Write an email to our AdminHV@LittleSproutsChiropractic.com.au requesting “More Information on NCGS please” if you would like to either ask us more questions or if you would like to access our comprehensive most up to date evidence based document on NCGS. We will send it out to you.
.At age 0-2, the brain development of an infant towards a toddler undergoes a humongous change. Since the basic structure of the nervous system is already developed during pregnancy, it is only going to expand in volume and synapses to accommodate the flooding of information.
Research shows the volume of nerves grow just over double in the first year(1). It also shows there are massive growth in different parts of an infant cerebral cortex and cerebellum.(1)
During this period, babies are receiving a lot of information from sensory organs, such as eyes, nose and ears, learning and feeling their surroundings. But how?
They see, move, touch, listen and smell! In the study of anatomy, we found there are a few locations in our body which are rich with sensory nerve endings. In general their role is to help us feel, such as light touch and temperature. You might be able to guess one of the most sensitive part of your body is your finger tips, but interestingly our lips and tongue consist of numerous amount of nerve endings as well!(2). It help us distinguish small and important details E.g. taste and fine touch.
Therefore, we can infer the reason why babies like to put objects into their mouth, is because they are exploring and learning the world, utilising their most sensitive part of their body to gather more information and develop the nervous system. This stimulation also helps with integration of primitive reflexes.
A healthy nervous system is vital for brain development, especially for the infant. Little Sprouts Chiropractic provides a comprehensive chiropractic health check for you and your baby. Give us a call and see if we can help you.
1. Knickmeyer RC, Gouttard S, Kang C, Evans D, Wilber K, Smith JK, et al. A structural MRI study of human brain development from birth to 2 years. Journal of Neuroscience. 2008;28(47):12176-82.
2. Guinard J-X, Mazzucchelli R. The sensory perception of texture and mouthfeel. Trends in Food Science & Technology. 1996;7(7):213-9.
Given all the news in the media and a recent survey in regards to the future of chiropractic care with children being conducted. Have you ever thought about chiropractic care and infants? What are the experiences from the parents? Have benefits been noted? This is an article that may provide some insight.
“Infants are common users of chiropractic care” (1-3)
How are we to know if infants respond to chiropractic care? As it is difficult to ask the infant. The answer is with their loving mothers. Evidence suggests that mothers are reliable reporters of their infant’s behaviour, so it is them that are in the best position to provide insight into their child’s clinical situation. (4-6)
In a recent literature article, mothers were given an infant questionnaire, that has been tested for reliability and validity. It collected information about the infant and maternal impressions across several domains of their infant’s behaviour, including sleep, feeding, crying, range of motion of the neck and a few other factors. Difficulty in these areas represents threat to the health of the infant and public health because they are considered risk factors for early cessation of breast feeding, impaired infant-paternal bonding, parental abuse in the short term, behavioural issues, developmental delays and continued sleep difficulties in the long term. (7-14)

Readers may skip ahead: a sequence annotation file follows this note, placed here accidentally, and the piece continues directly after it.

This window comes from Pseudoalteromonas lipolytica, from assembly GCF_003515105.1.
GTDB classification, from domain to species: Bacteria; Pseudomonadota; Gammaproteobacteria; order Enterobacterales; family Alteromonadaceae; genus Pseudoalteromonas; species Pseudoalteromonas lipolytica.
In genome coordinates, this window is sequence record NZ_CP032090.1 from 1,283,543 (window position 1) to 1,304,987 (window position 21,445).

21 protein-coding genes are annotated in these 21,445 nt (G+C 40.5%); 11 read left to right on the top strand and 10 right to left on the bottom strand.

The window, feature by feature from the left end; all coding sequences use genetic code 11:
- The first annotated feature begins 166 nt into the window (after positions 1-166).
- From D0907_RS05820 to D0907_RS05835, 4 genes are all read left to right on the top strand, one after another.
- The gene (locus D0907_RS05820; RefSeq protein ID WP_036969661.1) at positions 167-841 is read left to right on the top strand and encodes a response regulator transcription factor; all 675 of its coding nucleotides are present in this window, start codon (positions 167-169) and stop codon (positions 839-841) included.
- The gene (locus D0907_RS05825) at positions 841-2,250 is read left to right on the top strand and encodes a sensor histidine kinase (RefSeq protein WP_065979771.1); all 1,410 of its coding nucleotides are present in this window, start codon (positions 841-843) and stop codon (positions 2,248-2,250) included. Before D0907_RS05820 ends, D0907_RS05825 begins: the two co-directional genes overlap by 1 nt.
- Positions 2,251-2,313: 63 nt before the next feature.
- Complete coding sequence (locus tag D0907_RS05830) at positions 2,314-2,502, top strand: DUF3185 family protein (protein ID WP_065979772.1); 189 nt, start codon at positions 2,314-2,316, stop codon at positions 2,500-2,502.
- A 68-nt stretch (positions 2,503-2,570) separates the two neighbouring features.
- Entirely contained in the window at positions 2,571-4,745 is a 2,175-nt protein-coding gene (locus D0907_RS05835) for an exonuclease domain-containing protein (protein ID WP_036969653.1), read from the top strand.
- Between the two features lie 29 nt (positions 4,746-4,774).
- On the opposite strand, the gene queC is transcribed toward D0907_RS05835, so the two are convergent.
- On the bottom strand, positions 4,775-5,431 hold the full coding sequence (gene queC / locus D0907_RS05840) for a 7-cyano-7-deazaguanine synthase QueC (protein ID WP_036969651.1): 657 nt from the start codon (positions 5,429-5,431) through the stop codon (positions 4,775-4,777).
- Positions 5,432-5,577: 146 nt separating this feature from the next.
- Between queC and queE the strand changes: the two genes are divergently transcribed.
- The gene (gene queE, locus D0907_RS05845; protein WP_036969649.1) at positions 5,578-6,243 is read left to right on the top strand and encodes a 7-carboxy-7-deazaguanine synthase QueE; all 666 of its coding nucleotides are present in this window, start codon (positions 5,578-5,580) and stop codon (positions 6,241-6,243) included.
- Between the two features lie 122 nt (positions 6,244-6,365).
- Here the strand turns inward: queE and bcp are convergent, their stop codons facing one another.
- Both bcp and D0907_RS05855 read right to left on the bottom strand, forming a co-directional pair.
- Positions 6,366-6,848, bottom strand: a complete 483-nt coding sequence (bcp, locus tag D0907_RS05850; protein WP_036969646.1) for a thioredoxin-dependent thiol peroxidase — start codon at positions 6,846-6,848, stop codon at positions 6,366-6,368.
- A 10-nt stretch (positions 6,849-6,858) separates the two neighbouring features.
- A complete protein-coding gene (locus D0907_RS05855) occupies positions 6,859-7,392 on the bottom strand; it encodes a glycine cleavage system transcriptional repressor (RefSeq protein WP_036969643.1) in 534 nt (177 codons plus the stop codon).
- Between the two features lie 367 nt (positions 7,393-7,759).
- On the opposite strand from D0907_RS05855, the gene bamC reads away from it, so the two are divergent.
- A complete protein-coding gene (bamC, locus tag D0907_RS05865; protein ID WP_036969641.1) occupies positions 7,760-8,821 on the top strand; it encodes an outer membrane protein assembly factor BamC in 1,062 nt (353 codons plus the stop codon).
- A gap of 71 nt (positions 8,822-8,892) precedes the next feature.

Although it is one of the first studies of its kind, being preliminary, subjective to the mother, and more studies need to be done. The infant’s care was reported by mothers who completed follow-up as effective, safe and cost-effective. (15)
“With infants being in their most vulnerable and developmental phases of their life, it is important to make sure their bodies are functioning at their optimum”
1)Hestbaek L, Jørgensen A, Hartvigsen J. A description of children and adolescents in Danish chiropractic practice: results from a nationwide survey. J Manipulative Physiol Ther. 2009;32(8):607-615.
(2) MillerJ.Demographicsurveyofpediatricpatientspresentingto a chiropractic teaching clinic. Chiropr Osteopat. 2010;18:33.
(3) Allen-Unhammer A, Willson FJH, Hestbaek L. Children and adolescents presenting to chiropractors in Norway: National Health Insurance data and a detailed survey. Chiropr Man Therap. 2016;24:29-38.
(4) Barr RG, Kramer MS, Boisjoly C, McVey-White L, Pless IB. Parental diary of infant cry and fuss behaviour. Arch Dis Child. 1988;63(4):380-387
(5) St. James-Roberts I, Hurry J, Bowyer J. Objective confirmation of crying durations in infants referred for excessive crying. Arch Dis Child. 1993;68(1):82-84.
(6) von Kries R, Kalies H, Papousek M. Excessive crying beyond 3 months may herald other features of multiple regulatory problems. Arch Pediatr Adolesc Med. 2006;160(5):508-511.
(7) Miller AS, Huizinga B. PinksterM, Telford ACJ, ten Heggeler JM, Miller JE. Development and testing of a multidimensional parent reported outcome measure for common presenting complaints of infancy: the UK infant questionnaire. J Clin Chiropr Pediatr. 2016;15(3):1292-1300.
(8) Guyer J, Millward LJ, Berger I. Mothers’ breastfeeding experiences and implications for professionals. Br J Midwifery. 2012;20(10):724-733.
(9) Oldbury S, Adams K. The impact of infant crying on the parent-infant relationship. Community Pract. 2015;88(3): 29-34.
(10) Zeifman DM, St. James-Roberts I. Parenting the crying infant. Curr Opin Psychol. 2017;15:149-154.
(11) Johnson K. Reduced tummy time can slow motor development. Med Post. 2003;39(38):51.
(12) Schertz M, Zuk L, Zin S, Nadam L, Schwartz D, Bienkowski RS. Motor and cognitive development at one- year follow-up in infants with torticollis. Early Hum Dev. 2008;84(1):9-14.
(13) Smarius LJ, Strieder TG, Loomans EM, et al. Excessive infant crying doubles the risk of mood and behavioral problems at age 5: evidence for mediation by maternal characteristics. Eur Child Adolesc Psychiatry. 2017;26(3):293-302.
(14) Lam P, Hiscock H, Wake M. Outcomes of infant sleep problems: a longitudinal study of sleep, behavior and maternal well-being. Pediatrics. 2003;111(3):e203-e207.
(15)Miller, J.E., Hanson, H.A., Hiew, M., Kwong, D.S.L.T., Mok, Z. and Tee, Y.H., 2019. Maternal Report of Outcomes of Chiropractic Care for Infants. Journal of manipulative and physiological therapeutics.